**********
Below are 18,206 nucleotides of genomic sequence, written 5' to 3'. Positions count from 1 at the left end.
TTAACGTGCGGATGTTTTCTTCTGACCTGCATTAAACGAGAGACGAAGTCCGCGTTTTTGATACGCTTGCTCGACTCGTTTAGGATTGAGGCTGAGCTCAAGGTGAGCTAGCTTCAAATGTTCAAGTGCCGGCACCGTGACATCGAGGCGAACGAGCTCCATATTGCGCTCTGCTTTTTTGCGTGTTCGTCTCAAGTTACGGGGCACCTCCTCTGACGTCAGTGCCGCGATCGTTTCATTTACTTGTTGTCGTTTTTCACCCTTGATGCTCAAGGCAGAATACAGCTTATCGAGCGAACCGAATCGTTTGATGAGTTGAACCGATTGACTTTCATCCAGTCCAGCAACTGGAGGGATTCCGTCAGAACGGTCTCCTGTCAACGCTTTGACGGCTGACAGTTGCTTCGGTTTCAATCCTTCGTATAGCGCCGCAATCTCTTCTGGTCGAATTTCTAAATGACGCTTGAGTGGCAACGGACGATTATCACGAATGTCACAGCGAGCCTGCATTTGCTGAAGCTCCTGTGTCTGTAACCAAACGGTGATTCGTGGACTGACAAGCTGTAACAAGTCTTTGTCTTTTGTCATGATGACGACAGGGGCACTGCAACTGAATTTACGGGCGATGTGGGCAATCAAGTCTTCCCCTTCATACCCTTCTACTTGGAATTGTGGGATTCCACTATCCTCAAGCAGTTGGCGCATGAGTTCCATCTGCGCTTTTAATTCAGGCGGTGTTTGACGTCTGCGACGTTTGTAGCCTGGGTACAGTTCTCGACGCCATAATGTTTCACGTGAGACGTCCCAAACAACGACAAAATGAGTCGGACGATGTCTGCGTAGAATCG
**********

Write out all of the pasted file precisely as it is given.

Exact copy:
Below are 18,206 nucleotides of genomic sequence, written 5' to 3'. Positions count from 1 at the left end.
TTAACGTGCGGATGTTTTCTTCTGACCTGCATTAAACGAGAGACGAAGTCCGCGTTTTTGATACGCTTGCTCGACTCGTTTAGGATTGAGGCTGAGCTCAAGGTGAGCTAGCTTCAAATGTTCAAGTGCCGGCACCGTGACATCGAGGCGAACGAGCTCCATATTGCGCTCTGCTTTTTTGCGTGTTCGTCTCAAGTTACGGGGCACCTCCTCTGACGTCAGTGCCGCGATCGTTTCATTTACTTGTTGTCGTTTTTCACCCTTGATGCTCAAGGCAGAATACAGCTTATCGAGCGAACCGAATCGTTTGATGAGTTGAACCGATTGACTTTCATCCAGTCCAGCAACTGGAGGGATTCCGTCAGAACGGTCTCCTGTCAACGCTTTGACGGCTGACAGTTGCTTCGGTTTCAATCCTTCGTATAGCGCCGCAATCTCTTCTGGTCGAATTTCTAAATGACGCTTGAGTGGCAACGGACGATTATCACGAATGTCACAGCGAGCCTGCATTTGCTGAAGCTCCTGTGTCTGTAACCAAACGGTGATTCGTGGACTGACAAGCTGTAACAAGTCTTTGTCTTTTGTCATGATGACGACAGGGGCACTGCAACTGAATTTACGGGCGATGTGGGCAATCAAGTCTTCCCCTTCATACCCTTCTACTTGGAATTGTGGGATTCCACTATCCTCAAGCAGTTGGCGCATGAGTTCCATCTGCGCTTTTAATTCAGGCGGTGTTTGACGTCTGCGACGTTTGTAGCCTGGGTACAGTTCTCGACGCCATAATGTTTCACGTGAGACGTCCCAAACAACGACAAAATGAGTCGGACGATGTCTGCGTAGAATCG